Gone are the days when everyone thought the same way, belonged to the same party

Vernon Mwaanga’s call for tolerance deserves a favourable consideration from all our political players.

The fundamental value we must have in this multiparty political dispensation is a respect for diversity and acceptance of pluralism. Gone are the days when everyone was supposed to think the same way, belong to the same party, and support the same programme. True believers in multiparty democracy welcome dialogue and debate over views contrary to their own because they realise that they themselves may not always be right. They recognise that there is a specific role to be played by each different organisation in a spirit of unity amidst diversity.

Political tolerance, defined as the willingness to grant political rights to disliked groups, is central to multiparty politics given its links with civil liberties and political freedoms.

Despite having multiparty politics for close to three decades, political tolerance is still eluding us.

Given its role in supporting democratic values and political rights like freedoms of speech and association and the right to vote, demonstrate publicly, and hold an elected political office, tolerance is an indispensable and important value for a multiparty and pluralistic society.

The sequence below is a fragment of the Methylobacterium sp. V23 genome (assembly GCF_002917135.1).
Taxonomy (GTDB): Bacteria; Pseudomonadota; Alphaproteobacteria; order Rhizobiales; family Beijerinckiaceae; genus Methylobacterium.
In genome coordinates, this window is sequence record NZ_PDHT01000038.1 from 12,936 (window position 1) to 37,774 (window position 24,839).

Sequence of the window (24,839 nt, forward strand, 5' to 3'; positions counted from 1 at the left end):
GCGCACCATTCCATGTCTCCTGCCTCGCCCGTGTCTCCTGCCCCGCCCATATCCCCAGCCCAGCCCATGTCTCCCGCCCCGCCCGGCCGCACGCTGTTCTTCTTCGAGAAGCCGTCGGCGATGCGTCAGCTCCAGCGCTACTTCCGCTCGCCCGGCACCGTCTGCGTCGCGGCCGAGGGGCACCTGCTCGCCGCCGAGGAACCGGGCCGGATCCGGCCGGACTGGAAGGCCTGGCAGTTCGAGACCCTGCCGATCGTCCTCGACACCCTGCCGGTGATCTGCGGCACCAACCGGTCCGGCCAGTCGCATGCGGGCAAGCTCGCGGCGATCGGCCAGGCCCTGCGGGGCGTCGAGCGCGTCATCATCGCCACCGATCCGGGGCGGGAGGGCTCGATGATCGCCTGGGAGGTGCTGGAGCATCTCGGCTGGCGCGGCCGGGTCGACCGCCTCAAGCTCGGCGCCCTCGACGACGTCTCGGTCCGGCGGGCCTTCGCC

It is very clear that establishing and maintaining a tolerant public remains a challenge in our politics.

Nontrivial gaps between tolerance in principle and in practice remain in our multiparty democracy.

While in some contexts intolerance

toward specific groups have fluctuated and may have even attenuated, it is also possible in other contexts that levels of tolerance have remained the same or perhaps even decreased.

Political tolerance entails the extension of political rights to groups with opposing or disliked views and is a pivotal democratic value essential for democratic functioning and survival. Political tolerance involves taking key democratic principles like support for civil liberties and applying them in practice to disliked groups. Healthy democracies require citizens to put up with or tolerate the views and political participation of other groups, even those groups whose views they might oppose or whose participation they may perceive as threatening.

Political intolerance targets the political freedoms of particular groups and ideologies through restrictions on civil liberties like freedom of expression and association. Tolerance is especially important in our weak and unconsolidated multiparty democracy where intolerance may cause instability in providing transitions from one regime to another as groups resist ceding power to rivals or try to institutionalise restrictions on civil liberties for particular groups.

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